Mutations in CDKN2A account for 35% to 40% of familial melanomas. A large case series from Britain found that CDKN2A mutations were present in 100% of families with seven to ten individuals affected with melanoma, 60% to 71% of families with four to six cases, and 14% of families with two cases. Many mutations reported among families consist of founder mutations, which are unique to specific populations and the geographic areas from which they originate.[72,73,74,75,76,77,78]
Depending on the study design and target population, melanoma penetrance related to deleterious CDKN2A mutations differs widely. One study of 80 multiple-case families demonstrated that the penetrance varied by country, an observation that was attributed to major differences in sun exposure. For example, in Australia, the penetrance was 30% by age 50 years and 91% by age 80 years; in the United States, the penetrance was 50% by age 50 years and 76% by age 80 years; in Europe, the penetrance was 13% by age 50 years and 58% by age 80 years. Another study of individuals with melanoma identified in eight population-based cancer registries and one hospital-based sample obtained a self-reported family history and sequenced CDKN2A in all individuals. The penetrance was estimated as 14% by age 50 years and 28% by age 80 years. The explanation for these differences lies in the method of identifying the individuals tested with penetrance estimates increasing with the number of affected family members. The method of family ascertainment in the latter study made it much less likely that "heavily loaded" melanoma families would be identified. Coinheritance of melanocortin 1 receptor (MC1R) variants increases CDKN2A penetrance as well; this genetic variant, described in further detail below, is therefore both a low-penetrance susceptibility gene and a modifier gene. (Refer to the MC1R section of this summary for more information.) Other modifier loci have been assessed in CDKN2A carriers as well; interleukin-9 (IL9) and GSTT1 were the only loci to reach statistical significance, suggesting that other minor risk factors may interact with major risk loci.[81,82]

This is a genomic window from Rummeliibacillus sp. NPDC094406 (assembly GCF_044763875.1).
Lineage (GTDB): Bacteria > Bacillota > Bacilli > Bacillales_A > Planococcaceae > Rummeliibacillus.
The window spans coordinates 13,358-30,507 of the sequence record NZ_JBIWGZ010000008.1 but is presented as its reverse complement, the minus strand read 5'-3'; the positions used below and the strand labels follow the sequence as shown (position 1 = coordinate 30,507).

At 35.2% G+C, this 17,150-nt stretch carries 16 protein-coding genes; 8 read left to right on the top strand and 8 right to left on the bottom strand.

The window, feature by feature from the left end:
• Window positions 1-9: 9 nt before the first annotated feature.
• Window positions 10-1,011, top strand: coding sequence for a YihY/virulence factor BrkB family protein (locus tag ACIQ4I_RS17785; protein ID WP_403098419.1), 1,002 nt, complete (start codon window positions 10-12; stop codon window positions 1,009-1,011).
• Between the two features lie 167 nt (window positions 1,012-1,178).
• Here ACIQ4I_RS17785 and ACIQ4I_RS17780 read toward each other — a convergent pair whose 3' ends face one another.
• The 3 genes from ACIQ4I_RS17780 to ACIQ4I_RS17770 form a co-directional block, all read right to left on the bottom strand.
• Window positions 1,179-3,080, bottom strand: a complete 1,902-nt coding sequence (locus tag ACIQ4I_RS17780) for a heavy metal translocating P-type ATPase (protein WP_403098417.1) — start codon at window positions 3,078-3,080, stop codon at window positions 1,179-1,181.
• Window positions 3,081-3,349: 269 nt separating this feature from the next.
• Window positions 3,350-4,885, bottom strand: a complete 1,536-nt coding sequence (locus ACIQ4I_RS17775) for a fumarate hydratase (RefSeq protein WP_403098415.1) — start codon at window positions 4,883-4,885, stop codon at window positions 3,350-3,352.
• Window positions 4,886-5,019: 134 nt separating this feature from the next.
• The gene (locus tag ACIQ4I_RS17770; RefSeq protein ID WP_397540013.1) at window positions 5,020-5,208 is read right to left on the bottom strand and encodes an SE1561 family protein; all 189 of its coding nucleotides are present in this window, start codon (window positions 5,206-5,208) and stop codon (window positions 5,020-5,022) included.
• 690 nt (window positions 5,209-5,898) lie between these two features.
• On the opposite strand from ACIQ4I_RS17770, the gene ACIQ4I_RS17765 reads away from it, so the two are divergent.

CDKN2A exon 1� mutations (p14ARF) have been identified in a small percentage of families negative for p16INK4a mutations. In a study of 94 Italian families with two or more cases of melanoma, 3.2% of families had mutations in p14ARF. At this time, testing for p14ARF is not commercially available.
DNA repair genes
Xeroderma pigmentosum (XP) patients with defective DNA repair have a more than 1,000-fold increase in melanoma risk. These patients are diagnosed with melanoma at a significantly younger age than individuals in the general population; on average, melanoma diagnosis occurs at age 22 years in XP patients. The anatomic site distribution of melanomas in XP patients is similar to that of the general population.[85,86]